A year ago today, Star Wars Resistance came to an end.
It feels like a lot longer than that, but that’s probably because of how much our world has changed in the time since then, as well as how much Star Wars content we’ve gotten in the past year. The seventh and final season of The Clone Wars premiered last spring, and then the second season of The Mandalorian dropped last fall. Once that wrapped up, Star Wars fans turned their attention to The High Republic publishing project, as well as the excitement about more than ten new Star Wars shows coming within the next few years!
But with all of that, Resistance got buried – like it seemingly did during its brief two year run. And that’s a shame.
No, it’s not The Clone Wars or Rebels, both of which emerged not just as successful TV shows in their own right but also as some of the best Star Wars content ever created – but maybe part of that is that Resistance didn’t last half as long as those other shows. It ran for just two seasons, spanning forty episodes, and that made it feel like little more than a segue in-between animated projects.
Created by Dave Filoni and run by Athena Portillo, Justin Ridge, and Brandon Auman, the show focused on a young pilot named Kazuda Xiono. He flies with the New Republic Defense Fleet but is recruited by the Resistance for a top-secret spy mission aboard the Colossus, a station located on the remote water world of Castilon. Along the way he befriends Jarek Yeager (a former Rebel pilot now running a mechanic shop), Tam Ryvora (an aspiring pilot working for Yeager), Neeku Vozo (an innocent and kind-hearted mechanic for Yeager), Torra Doza (an ace pilot and the daughter of the station’s captain), BB-8 and CB-23 (Resistance droids), Poe Dameron (yes, that Poe Dameron), and many more. Kaz and the crew stumble upon the rising threat of the First Order, and it results in a number of tense moments, close calls, and fighting.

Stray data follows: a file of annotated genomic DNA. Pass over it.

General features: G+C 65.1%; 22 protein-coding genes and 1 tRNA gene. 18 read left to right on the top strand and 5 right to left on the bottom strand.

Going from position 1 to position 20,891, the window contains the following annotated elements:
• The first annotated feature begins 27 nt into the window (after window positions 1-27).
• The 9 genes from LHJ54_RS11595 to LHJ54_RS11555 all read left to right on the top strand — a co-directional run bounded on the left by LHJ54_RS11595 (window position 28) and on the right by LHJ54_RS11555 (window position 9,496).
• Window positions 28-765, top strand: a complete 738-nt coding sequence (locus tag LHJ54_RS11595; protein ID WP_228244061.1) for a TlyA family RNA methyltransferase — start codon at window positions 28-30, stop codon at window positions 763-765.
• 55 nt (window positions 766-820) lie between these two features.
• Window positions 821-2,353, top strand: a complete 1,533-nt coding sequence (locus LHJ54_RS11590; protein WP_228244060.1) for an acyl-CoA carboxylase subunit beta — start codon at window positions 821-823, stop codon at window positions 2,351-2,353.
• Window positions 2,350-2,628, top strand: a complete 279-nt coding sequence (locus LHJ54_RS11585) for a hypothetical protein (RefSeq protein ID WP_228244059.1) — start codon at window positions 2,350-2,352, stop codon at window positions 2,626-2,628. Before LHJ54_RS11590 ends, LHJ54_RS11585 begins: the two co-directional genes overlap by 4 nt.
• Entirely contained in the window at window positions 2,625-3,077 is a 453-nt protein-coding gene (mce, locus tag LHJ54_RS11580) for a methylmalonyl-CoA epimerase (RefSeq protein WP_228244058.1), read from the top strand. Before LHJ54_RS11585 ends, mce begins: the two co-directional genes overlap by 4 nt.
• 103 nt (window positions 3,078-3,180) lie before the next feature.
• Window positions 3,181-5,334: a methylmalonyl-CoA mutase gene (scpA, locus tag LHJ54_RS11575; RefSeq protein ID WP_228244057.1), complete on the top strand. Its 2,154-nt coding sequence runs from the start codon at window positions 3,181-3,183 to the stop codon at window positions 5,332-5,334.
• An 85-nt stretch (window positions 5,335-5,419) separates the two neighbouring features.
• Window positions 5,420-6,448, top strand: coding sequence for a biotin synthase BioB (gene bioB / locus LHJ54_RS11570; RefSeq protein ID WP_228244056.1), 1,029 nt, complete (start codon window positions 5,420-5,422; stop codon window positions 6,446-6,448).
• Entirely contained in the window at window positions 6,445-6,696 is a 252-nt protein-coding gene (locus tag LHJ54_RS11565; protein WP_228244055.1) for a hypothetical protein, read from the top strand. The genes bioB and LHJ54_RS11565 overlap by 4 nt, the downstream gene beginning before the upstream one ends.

The show began very strongly, finding its footing rather quickly. The first season was relatively self-contained, focusing on the events on the Colossus and on these select main characters, but the second season blew things open by revealing that the Colossus was not just a station but was a spaceship. Traveling the galaxy, the crew wound up working with the Resistance and fighting the First Order, getting involved in a larger galactic fight that much of the galaxy nonetheless didn’t know about.
As such, Resistance didn’t feature too many huge, galaxy-shattering reveals (though there were a few important ones) but rather focused in on its characters, and that made it all the stronger. In particular, Yeager and Tam stood out to me as especially compelling characters who received a lot of attention and nuance as things went on. But at its heart, this is a show about people wanting to do good and fight evil, and trying to figure out how best to do that. They might not be the best or most qualified at it, but so long as there are good people in the galaxy willing to stand for what’s right, there’s always hope, and the light will always prevail. This show drove that home.
It also, particularly in the second season, dealt with themes of family and forgiveness, on facing the consequences of one’s actions and yet not allowing that to determine one’s future moving forward. Kaz, Yeager, and Tam all have to deal with this, and in the end, they recognize that their family – the crew of Yeager’s shop – is what truly matters, and that’s what is worth fighting for.
In these ways, the show provides a living example of the words of Rose Tico that might as well sum up the Resistance: “That’s how we’re gonna win. Not by fighting what we hate, but saving what we love.”
Resistance never garnered the following that other Star Wars shows did, nor did it reach the stunning heights that others have, but it is far more overlooked and underrated amongst Star Wars fans. It’s a fun, enjoyable, and heartwarming story that is worth remembering and celebrating on this one-year anniversary.